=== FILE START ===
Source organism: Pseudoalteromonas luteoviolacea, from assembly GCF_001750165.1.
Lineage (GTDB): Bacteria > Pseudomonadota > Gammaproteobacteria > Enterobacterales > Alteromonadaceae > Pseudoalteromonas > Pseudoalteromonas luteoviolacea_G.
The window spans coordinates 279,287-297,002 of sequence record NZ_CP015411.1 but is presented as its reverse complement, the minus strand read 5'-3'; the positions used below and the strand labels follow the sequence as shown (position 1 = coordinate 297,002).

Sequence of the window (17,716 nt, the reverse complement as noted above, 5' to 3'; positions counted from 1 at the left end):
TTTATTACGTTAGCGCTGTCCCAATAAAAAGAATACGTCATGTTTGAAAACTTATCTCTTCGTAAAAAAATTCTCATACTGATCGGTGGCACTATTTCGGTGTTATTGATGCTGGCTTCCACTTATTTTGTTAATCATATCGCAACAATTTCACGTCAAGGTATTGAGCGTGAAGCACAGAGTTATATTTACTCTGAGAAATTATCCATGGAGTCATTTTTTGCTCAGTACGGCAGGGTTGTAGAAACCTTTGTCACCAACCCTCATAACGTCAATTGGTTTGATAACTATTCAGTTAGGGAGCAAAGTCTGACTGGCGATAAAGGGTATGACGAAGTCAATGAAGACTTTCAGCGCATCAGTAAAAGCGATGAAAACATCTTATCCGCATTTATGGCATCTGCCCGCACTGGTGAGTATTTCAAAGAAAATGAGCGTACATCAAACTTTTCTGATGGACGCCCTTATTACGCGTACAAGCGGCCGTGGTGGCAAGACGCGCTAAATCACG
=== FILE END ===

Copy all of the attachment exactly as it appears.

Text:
Source organism: Pseudoalteromonas luteoviolacea, from assembly GCF_001750165.1.
Lineage (GTDB): Bacteria > Pseudomonadota > Gammaproteobacteria > Enterobacterales > Alteromonadaceae > Pseudoalteromonas > Pseudoalteromonas luteoviolacea_G.
The window spans coordinates 279,287-297,002 of sequence record NZ_CP015411.1 but is presented as its reverse complement, the minus strand read 5'-3'; the positions used below and the strand labels follow the sequence as shown (position 1 = coordinate 297,002).

Sequence of the window (17,716 nt, the reverse complement as noted above, 5' to 3'; positions counted from 1 at the left end):
TTTATTACGTTAGCGCTGTCCCAATAAAAAGAATACGTCATGTTTGAAAACTTATCTCTTCGTAAAAAAATTCTCATACTGATCGGTGGCACTATTTCGGTGTTATTGATGCTGGCTTCCACTTATTTTGTTAATCATATCGCAACAATTTCACGTCAAGGTATTGAGCGTGAAGCACAGAGTTATATTTACTCTGAGAAATTATCCATGGAGTCATTTTTTGCTCAGTACGGCAGGGTTGTAGAAACCTTTGTCACCAACCCTCATAACGTCAATTGGTTTGATAACTATTCAGTTAGGGAGCAAAGTCTGACTGGCGATAAAGGGTATGACGAAGTCAATGAAGACTTTCAGCGCATCAGTAAAAGCGATGAAAACATCTTATCCGCATTTATGGCATCTGCCCGCACTGGTGAGTATTTCAAAGAAAATGAGCGTACATCAAACTTTTCTGATGGACGCCCTTATTACGCGTACAAGCGGCCGTGGTGGCAAGACGCGCTAAATCACG